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May 22, 2014

One More Branch of Government Takes Action and Gets it Right, Another Opts for Failure

 

Lately tech policy watchers in DC have been split in their focus on the Senate Judiciary Committee, waiting for a patent reform bill to emerge (which was pulled and put on hold yesterday) and on the Supreme Court which took a step in the right direction in the recently decided cases of Octane Fitness, LLC v. ICON Health & Fitness, Inc. and Highmark Inc. v. Allcare Health Management System, Inc.

Both of these cases addressed “fee shifting,” that is, empowering the courts to impose fees on patent litigation losers by providing judges with greater discretion to award fees, an important tool for discouraging frivolous patent litigation. But while the courts have been granted greater discretion they are still substantially constrained to shifting fees in “exceptional” cases, which is, according to the Supreme Court, “simply one that stands out from others with respect to the substantive strength of a party’s litigating position (considering both the governing law and the facts of the case) or the unreasonable manner in which the case was litigated.” 

The result is that those contemplating bringing an exceptional case will likely reconsider, which could marginally decrease the number of so called “patent troll” cases. Some threats to bring litigation, as expressed in abusive demand letters, will now ring hallow in clearly exceptional cases. 

But the proposed legislation, which has been shelved, is also necessary to fully address bad actors’ behavior, such as those abusive demand letters. Some though, relying on overbroad and questionable patents still will not be discouraged because they may still be able to argue that “infringement” occurred, albeit on vague and sloppily awarded patents.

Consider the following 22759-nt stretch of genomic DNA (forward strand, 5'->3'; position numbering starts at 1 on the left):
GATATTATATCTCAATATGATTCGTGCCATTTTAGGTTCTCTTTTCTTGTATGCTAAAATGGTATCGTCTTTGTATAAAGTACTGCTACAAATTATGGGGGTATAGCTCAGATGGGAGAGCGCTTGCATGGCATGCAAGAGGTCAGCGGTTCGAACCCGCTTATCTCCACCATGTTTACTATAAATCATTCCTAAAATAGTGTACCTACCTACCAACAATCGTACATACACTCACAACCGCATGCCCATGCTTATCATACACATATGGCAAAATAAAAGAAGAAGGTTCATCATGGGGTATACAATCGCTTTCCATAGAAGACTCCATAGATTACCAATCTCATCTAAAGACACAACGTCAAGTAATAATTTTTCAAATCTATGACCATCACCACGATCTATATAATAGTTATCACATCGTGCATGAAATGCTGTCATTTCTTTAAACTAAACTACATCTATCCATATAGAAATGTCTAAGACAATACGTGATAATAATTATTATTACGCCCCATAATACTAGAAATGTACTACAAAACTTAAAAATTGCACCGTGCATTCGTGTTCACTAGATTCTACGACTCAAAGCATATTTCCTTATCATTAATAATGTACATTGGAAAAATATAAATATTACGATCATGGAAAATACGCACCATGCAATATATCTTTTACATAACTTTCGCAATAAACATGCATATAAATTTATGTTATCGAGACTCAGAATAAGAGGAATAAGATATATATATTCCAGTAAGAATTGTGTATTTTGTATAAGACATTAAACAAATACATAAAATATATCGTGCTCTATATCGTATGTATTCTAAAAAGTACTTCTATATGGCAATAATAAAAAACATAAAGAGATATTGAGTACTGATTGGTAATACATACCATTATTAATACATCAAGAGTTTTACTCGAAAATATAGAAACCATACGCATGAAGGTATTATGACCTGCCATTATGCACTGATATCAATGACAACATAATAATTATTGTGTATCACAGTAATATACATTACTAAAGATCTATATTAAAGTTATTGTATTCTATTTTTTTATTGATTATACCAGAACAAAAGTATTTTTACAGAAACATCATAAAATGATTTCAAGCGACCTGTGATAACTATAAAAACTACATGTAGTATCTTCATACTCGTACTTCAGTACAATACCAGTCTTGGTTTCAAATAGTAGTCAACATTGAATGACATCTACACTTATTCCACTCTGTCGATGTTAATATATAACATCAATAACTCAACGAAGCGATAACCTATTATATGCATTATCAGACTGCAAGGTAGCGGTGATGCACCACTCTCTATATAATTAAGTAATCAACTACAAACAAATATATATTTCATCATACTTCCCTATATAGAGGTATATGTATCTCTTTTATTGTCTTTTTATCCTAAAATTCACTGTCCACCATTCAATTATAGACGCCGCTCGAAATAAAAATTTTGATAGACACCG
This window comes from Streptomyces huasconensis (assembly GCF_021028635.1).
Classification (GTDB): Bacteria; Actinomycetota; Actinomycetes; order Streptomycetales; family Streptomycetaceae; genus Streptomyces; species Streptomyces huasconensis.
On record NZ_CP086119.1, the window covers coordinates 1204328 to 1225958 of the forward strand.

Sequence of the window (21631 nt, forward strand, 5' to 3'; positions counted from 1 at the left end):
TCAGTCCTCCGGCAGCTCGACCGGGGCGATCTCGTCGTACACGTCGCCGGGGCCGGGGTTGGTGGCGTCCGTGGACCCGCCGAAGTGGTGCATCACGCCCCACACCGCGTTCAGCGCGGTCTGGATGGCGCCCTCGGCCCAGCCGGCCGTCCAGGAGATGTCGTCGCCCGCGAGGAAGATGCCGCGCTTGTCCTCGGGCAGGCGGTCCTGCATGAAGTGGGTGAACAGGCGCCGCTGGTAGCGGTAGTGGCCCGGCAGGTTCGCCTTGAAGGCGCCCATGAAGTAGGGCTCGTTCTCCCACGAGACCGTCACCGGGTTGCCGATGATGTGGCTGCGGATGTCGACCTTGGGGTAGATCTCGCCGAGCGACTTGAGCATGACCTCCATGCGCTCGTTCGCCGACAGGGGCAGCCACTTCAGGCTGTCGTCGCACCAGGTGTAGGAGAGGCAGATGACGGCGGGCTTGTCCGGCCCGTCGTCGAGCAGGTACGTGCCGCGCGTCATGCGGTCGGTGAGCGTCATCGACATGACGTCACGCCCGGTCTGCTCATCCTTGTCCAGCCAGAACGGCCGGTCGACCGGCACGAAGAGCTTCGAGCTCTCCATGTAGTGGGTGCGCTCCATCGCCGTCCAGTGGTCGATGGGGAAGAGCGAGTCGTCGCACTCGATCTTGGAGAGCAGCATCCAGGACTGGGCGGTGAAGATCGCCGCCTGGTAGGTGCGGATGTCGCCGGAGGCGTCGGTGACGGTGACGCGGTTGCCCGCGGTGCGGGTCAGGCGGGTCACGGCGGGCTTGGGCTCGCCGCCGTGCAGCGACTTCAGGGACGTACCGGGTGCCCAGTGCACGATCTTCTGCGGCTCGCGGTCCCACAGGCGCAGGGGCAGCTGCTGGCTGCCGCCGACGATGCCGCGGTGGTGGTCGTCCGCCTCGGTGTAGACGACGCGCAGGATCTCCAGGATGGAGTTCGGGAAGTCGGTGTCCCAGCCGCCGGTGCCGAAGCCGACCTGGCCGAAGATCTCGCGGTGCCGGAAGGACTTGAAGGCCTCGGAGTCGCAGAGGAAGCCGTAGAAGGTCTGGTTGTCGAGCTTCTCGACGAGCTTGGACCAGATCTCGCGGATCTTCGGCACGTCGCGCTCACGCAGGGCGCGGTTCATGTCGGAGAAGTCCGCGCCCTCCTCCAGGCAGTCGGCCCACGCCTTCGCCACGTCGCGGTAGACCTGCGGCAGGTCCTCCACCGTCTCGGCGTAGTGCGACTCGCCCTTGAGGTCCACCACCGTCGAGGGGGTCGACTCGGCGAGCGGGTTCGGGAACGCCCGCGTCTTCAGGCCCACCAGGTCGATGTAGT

But a less theoretical justification emerged while the Senate deliberated—trial lawyers unleashed. As reported in GigaOm, “Call it patent trolls gone wild. On April 23, trolls embarked on an unprecedented litigation spree in East Texas and elsewhere, suing everyone from Etsy to Estee Lauder. A review of the cases reveals an eye-popping 184 complaints, as trolls rushed to beat new rules that could limit their ability to game the country’s troubled patent system.”  That was timed exactly before it looked like the legislation was to be marked up and emerge from the Senate Judiciary Committee to be considered by the full Senate. Emboldened they reportedly went on to convince Majority Leader Reid to stop the legislation at all costs. 

The Supreme Court, the House of Representatives and the White House all agree that abusive patent litigation needs to be addressed now, but the Senate must act. The Senate must get back to the hard work of marking up a bill. Every day delayed means the Senate is hurting innovation and costing jobs.


 

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